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Issue 239

For Daniel Shieh, Play Is Pedagogy

At The Arts Center at Governors Island, New York, the artist presents installations that induce an embodied reflection on immigration and national identity

BY Jasmine Liu in Exhibition Reviews | 22 AUG 23

As information about pressing issues such as global inequality and climate change mounts to the point that it overwhelms more than it informs, artists have increasingly taken up pedagogical duties through affective means. Tania Bruguera’s 10,148,451 (2018) at Tate Modern, for instance, attempted to stimulate empathy for migrants through, among other measures, a tear-inducing compound. Fresh among these practitioners is Daniel Shieh, a Taiwanese-born installation artist who probes themes of immigration and national identity. His multimedia exhibition at The Arts Center at Governors Island, ‘Where Time Runs Backwards’, examines, as stated in the press release, ‘what becoming American entails’, and evinces some of the promises and challenges that come with making art of this kind.

A grey concrete half round structure with a person in it
Daniel Shieh, Sheltered Sky, 2023, installation view. Courtesy: the artist and LMCC; photograph: Martin Seck

Strongest among Shieh’s five, site-specific works is Sheltered Sky (2023), a cement tunnel, slightly above one metre in height, with a rectangular skylight carved out of its arched ceiling. Invited to crawl inside, gallery-goers find themselves crouching as a shaft of light ascends and descends, while the faint drone of a siren induces a minor sense of emergency. Overlaying the muscle memory of schoolyard play is the dystopian, real-world referent – per the wall label – of Shieh’s blissfully naïve childhood experience of Taiwanese air-raid drills against potential aggression from China in shelters built during Japanese occupation (1895–1945).

An olive green large-scale periscope on a tilt
Daniel Shieh, Power Play, 2023, installation view. Courtesy: the artist and LMCC; photograph: Martin Seck

Visitors might find their experience mirrors that of the artist as a child: initial excitement at entering a confined space, followed by a dawning sense of remote catastrophe, concluding with an intellectual examination of the work – an experience occurring only in maturity by the artist, and prompted by the wall text for the reader. As such, Sheltered Sky recalls philosopher Timothy Morton’s ideal of ‘playful seriousness’ from Being Ecological (2018), wherein an attitude of levity toward monumental problems is more successful to achieving understanding and, possibly, change than one proportionate to their severity.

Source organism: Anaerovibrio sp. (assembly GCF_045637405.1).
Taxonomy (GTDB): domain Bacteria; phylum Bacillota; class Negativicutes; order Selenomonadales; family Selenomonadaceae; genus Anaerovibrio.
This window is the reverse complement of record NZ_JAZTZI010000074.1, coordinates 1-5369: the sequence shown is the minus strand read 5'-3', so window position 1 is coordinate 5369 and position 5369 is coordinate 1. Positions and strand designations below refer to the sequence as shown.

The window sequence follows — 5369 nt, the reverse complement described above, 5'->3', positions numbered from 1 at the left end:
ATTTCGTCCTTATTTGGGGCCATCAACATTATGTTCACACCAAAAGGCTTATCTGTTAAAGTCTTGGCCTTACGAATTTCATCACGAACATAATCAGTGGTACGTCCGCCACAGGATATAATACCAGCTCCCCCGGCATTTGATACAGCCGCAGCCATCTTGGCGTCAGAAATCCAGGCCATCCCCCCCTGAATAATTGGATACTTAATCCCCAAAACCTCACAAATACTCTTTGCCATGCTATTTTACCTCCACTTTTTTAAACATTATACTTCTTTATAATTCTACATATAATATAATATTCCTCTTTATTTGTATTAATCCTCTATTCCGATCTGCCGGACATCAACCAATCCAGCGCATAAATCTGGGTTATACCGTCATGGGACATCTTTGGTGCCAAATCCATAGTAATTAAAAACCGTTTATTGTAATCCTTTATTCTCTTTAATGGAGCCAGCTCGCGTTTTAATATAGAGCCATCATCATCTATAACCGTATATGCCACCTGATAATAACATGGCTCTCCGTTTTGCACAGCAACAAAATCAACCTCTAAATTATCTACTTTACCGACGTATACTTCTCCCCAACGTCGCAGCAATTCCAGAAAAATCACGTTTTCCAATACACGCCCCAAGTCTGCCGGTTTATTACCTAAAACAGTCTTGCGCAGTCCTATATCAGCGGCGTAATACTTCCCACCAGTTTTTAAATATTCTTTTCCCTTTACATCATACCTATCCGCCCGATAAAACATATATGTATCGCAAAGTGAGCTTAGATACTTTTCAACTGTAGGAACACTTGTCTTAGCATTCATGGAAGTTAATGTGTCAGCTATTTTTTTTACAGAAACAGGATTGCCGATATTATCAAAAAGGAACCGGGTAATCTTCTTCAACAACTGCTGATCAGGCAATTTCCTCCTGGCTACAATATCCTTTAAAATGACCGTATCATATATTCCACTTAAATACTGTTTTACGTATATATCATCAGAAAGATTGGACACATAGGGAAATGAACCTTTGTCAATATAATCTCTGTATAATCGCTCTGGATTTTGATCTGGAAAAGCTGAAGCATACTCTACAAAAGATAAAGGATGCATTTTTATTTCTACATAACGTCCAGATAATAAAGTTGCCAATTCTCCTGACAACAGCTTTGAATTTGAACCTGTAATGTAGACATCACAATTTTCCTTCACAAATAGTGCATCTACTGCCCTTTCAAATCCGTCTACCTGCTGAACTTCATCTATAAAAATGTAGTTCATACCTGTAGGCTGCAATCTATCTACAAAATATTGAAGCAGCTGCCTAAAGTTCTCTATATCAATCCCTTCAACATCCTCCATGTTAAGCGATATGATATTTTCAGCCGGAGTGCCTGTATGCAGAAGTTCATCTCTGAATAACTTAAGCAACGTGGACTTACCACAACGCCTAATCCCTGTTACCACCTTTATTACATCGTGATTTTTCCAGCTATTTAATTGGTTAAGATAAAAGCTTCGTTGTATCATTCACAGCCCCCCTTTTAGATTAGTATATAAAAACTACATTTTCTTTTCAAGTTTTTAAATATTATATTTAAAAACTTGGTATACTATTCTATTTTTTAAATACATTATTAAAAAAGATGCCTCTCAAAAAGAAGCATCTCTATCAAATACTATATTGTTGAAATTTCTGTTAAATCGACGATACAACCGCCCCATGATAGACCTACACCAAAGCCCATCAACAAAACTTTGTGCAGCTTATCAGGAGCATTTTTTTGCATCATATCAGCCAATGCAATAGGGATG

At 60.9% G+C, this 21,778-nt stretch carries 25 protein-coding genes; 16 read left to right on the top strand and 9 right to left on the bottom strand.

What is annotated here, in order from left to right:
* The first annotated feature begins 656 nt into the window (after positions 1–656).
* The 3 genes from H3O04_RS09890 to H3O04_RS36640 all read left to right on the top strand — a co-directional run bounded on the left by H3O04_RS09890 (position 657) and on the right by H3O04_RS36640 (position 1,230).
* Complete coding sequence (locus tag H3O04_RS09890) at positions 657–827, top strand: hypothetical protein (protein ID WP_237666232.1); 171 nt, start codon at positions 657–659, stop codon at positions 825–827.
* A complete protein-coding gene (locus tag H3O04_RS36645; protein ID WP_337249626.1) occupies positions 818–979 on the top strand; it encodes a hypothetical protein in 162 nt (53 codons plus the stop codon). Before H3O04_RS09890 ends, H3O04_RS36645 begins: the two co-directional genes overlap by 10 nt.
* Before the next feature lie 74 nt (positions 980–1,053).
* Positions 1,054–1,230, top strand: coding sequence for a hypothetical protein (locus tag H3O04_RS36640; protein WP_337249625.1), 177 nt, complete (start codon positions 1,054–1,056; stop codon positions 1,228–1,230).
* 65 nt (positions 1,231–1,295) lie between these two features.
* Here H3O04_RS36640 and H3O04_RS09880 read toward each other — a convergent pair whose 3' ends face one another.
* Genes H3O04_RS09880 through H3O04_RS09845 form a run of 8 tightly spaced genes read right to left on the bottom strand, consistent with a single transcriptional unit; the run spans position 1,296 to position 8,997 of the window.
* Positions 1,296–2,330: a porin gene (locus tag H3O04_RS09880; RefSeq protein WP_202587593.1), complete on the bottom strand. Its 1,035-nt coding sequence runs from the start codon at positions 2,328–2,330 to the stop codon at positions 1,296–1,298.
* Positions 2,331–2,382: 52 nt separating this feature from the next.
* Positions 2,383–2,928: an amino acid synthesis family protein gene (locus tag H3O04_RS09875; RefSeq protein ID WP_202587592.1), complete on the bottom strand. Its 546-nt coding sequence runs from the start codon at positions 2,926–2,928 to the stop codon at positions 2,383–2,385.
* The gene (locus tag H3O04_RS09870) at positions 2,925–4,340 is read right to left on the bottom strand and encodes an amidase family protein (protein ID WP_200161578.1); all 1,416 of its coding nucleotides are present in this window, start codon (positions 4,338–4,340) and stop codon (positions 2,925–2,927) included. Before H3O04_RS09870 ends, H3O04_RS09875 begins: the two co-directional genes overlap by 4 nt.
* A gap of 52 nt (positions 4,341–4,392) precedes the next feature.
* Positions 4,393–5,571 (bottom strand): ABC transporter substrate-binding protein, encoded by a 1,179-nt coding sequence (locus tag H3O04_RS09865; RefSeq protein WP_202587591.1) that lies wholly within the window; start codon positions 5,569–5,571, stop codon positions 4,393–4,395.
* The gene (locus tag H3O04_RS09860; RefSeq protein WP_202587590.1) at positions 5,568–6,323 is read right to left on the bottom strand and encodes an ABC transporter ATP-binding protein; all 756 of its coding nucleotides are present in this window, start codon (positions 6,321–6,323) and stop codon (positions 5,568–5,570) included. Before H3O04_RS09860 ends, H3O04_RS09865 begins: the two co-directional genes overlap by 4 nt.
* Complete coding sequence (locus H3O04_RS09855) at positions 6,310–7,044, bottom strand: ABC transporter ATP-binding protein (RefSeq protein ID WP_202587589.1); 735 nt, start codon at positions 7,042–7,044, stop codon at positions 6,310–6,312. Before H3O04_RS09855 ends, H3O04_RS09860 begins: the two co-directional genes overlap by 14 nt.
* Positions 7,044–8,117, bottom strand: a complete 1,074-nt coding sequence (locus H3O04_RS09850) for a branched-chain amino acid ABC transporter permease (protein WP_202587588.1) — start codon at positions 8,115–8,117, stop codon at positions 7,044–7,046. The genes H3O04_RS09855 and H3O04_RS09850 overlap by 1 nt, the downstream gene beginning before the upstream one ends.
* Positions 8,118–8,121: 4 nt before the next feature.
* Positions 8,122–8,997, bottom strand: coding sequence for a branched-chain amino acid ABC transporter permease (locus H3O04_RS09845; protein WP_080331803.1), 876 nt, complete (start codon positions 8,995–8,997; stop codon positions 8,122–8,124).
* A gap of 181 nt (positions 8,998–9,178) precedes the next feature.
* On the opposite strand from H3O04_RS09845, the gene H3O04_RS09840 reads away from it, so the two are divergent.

A golden disk set above debris
Daniel Shieh, Wishing you a peaceful future, 2023, installation view. Courtesy: the artist and LMCC; photograph: Martin Seck

Wishing you a peaceful future (2023) presents a re-creation of the Voyager Golden Record – a sampling of images and sounds representing human life sent into space in 1977 – displayed on the gallery floor amidst asteroid debris. Here, Shieh draws on an interesting artifact of nation-building, but it’s unclear how its material representation furthers his investigation. Power Play (2023), meanwhile, is a periscope reminiscent of a giant, olive-green Tetris block on a tilt. While the piece delightfully deranges the viewer’s perspective, it is only notionally linked to the show’s themes of interrogating entrenched power relations. More broadly, the provocation of Shieh’s work is to suggest that personal and familial histories of migration and Americanization can be abstracted into universal and teachable affective registers. I am prepared to believe this, though I am not fully convinced by this exhibition.

Textile works of figures in foreground and background
Chia-Lun Chang, Daniel Shieh and Arleene Correa Valencia, ‘When Time Runs Backwards’, 2023, exhibition view. Courtesy: the artists and LMCC; photograph: Martin Seck

Artworks that encourage viewers to reflect on phenomenological experience to deepen rational understanding are necessarily inchoate, prioritizing generativity and dialogue to complete the link between viewers’ sensations and analysis. To this end, Shieh’s practice relies on textual explanations, which represent beginnings rather than destinations in exploring topics as complex as American imperialism. His choice, then, to showcase his work alongside that of collaborators including Chia-Lun Chang, whose poetry alludes to displacement and memories of the homeland, and Arleene Correa Valencia, who makes textile work inflected by the complexities of undocumented migration, is productive. As the Brazilian writer and educator Paulo Freire wrote in a 1979 treatise, ‘The dialogue of education [is] the practice of freedom.’ More, perhaps, could have been done to draw out the implications of the show within the context of Governors Island, a long-time military post. Such details aside, however, the success of Shieh’s work hinges on how far he can carry the conversation forward.

Daniel Shieh, ‘Where Time Runs Backwards’, is on view at The Arts Center at Governors Island until 1 October. 

Main image: Daniel Shieh, Mother's Anthem, 2023, installation view. Courtesy: the artist and LMCC; photograph: Martin Seck

Jasmine Liu is a writer from the Bay Area based in Brooklyn.